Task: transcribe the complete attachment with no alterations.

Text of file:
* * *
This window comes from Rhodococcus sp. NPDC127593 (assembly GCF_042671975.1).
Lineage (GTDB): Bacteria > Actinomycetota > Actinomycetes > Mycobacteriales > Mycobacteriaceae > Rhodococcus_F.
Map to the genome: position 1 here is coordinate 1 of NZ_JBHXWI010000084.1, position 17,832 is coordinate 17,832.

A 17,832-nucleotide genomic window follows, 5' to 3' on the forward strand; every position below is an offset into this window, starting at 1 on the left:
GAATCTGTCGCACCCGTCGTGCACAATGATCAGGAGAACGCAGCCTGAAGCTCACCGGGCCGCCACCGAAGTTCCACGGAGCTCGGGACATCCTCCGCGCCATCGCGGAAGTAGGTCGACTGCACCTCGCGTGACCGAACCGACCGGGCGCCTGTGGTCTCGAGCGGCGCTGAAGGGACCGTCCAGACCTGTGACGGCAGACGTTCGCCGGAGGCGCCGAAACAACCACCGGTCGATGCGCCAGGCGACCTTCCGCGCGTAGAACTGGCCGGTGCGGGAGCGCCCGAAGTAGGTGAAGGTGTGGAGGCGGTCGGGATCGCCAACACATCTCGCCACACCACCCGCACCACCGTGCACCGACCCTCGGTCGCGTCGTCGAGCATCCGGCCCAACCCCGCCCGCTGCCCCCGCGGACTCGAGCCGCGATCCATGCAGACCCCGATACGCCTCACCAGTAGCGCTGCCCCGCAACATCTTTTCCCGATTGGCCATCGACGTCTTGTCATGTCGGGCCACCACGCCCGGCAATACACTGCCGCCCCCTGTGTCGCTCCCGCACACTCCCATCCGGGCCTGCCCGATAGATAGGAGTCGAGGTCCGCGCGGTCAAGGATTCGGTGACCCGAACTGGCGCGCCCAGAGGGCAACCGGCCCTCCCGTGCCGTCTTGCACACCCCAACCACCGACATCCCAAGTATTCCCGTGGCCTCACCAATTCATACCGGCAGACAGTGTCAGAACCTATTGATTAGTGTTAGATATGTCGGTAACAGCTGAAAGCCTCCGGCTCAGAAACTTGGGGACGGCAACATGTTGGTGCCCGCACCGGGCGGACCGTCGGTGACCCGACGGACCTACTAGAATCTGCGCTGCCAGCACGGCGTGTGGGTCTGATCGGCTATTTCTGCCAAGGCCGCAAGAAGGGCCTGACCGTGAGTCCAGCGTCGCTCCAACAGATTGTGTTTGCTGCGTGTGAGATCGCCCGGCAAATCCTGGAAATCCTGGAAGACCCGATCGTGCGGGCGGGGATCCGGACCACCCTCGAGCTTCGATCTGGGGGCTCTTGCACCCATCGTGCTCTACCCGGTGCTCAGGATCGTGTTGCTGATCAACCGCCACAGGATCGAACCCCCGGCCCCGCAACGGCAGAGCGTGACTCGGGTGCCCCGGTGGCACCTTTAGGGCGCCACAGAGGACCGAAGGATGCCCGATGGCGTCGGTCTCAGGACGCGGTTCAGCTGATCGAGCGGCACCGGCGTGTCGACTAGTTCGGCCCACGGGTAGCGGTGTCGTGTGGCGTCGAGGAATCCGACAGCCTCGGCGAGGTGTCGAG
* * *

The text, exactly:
This window comes from Rhodococcus sp. NPDC127593 (assembly GCF_042671975.1).
Lineage (GTDB): Bacteria > Actinomycetota > Actinomycetes > Mycobacteriales > Mycobacteriaceae > Rhodococcus_F.
Map to the genome: position 1 here is coordinate 1 of NZ_JBHXWI010000084.1, position 17,832 is coordinate 17,832.

A 17,832-nucleotide genomic window follows, 5' to 3' on the forward strand; every position below is an offset into this window, starting at 1 on the left:
GAATCTGTCGCACCCGTCGTGCACAATGATCAGGAGAACGCAGCCTGAAGCTCACCGGGCCGCCACCGAAGTTCCACGGAGCTCGGGACATCCTCCGCGCCATCGCGGAAGTAGGTCGACTGCACCTCGCGTGACCGAACCGACCGGGCGCCTGTGGTCTCGAGCGGCGCTGAAGGGACCGTCCAGACCTGTGACGGCAGACGTTCGCCGGAGGCGCCGAAACAACCACCGGTCGATGCGCCAGGCGACCTTCCGCGCGTAGAACTGGCCGGTGCGGGAGCGCCCGAAGTAGGTGAAGGTGTGGAGGCGGTCGGGATCGCCAACACATCTCGCCACACCACCCGCACCACCGTGCACCGACCCTCGGTCGCGTCGTCGAGCATCCGGCCCAACCCCGCCCGCTGCCCCCGCGGACTCGAGCCGCGATCCATGCAGACCCCGATACGCCTCACCAGTAGCGCTGCCCCGCAACATCTTTTCCCGATTGGCCATCGACGTCTTGTCATGTCGGGCCACCACGCCCGGCAATACACTGCCGCCCCCTGTGTCGCTCCCGCACACTCCCATCCGGGCCTGCCCGATAGATAGGAGTCGAGGTCCGCGCGGTCAAGGATTCGGTGACCCGAACTGGCGCGCCCAGAGGGCAACCGGCCCTCCCGTGCCGTCTTGCACACCCCAACCACCGACATCCCAAGTATTCCCGTGGCCTCACCAATTCATACCGGCAGACAGTGTCAGAACCTATTGATTAGTGTTAGATATGTCGGTAACAGCTGAAAGCCTCCGGCTCAGAAACTTGGGGACGGCAACATGTTGGTGCCCGCACCGGGCGGACCGTCGGTGACCCGACGGACCTACTAGAATCTGCGCTGCCAGCACGGCGTGTGGGTCTGATCGGCTATTTCTGCCAAGGCCGCAAGAAGGGCCTGACCGTGAGTCCAGCGTCGCTCCAACAGATTGTGTTTGCTGCGTGTGAGATCGCCCGGCAAATCCTGGAAATCCTGGAAGACCCGATCGTGCGGGCGGGGATCCGGACCACCCTCGAGCTTCGATCTGGGGGCTCTTGCACCCATCGTGCTCTACCCGGTGCTCAGGATCGTGTTGCTGATCAACCGCCACAGGATCGAACCCCCGGCCCCGCAACGGCAGAGCGTGACTCGGGTGCCCCGGTGGCACCTTTAGGGCGCCACAGAGGACCGAAGGATGCCCGATGGCGTCGGTCTCAGGACGCGGTTCAGCTGATCGAGCGGCACCGGCGTGTCGACTAGTTCGGCCCACGGGTAGCGGTGTCGTGTGGCGTCGAGGAATCCGACAGCCTCGGCGAGGTGTCGAG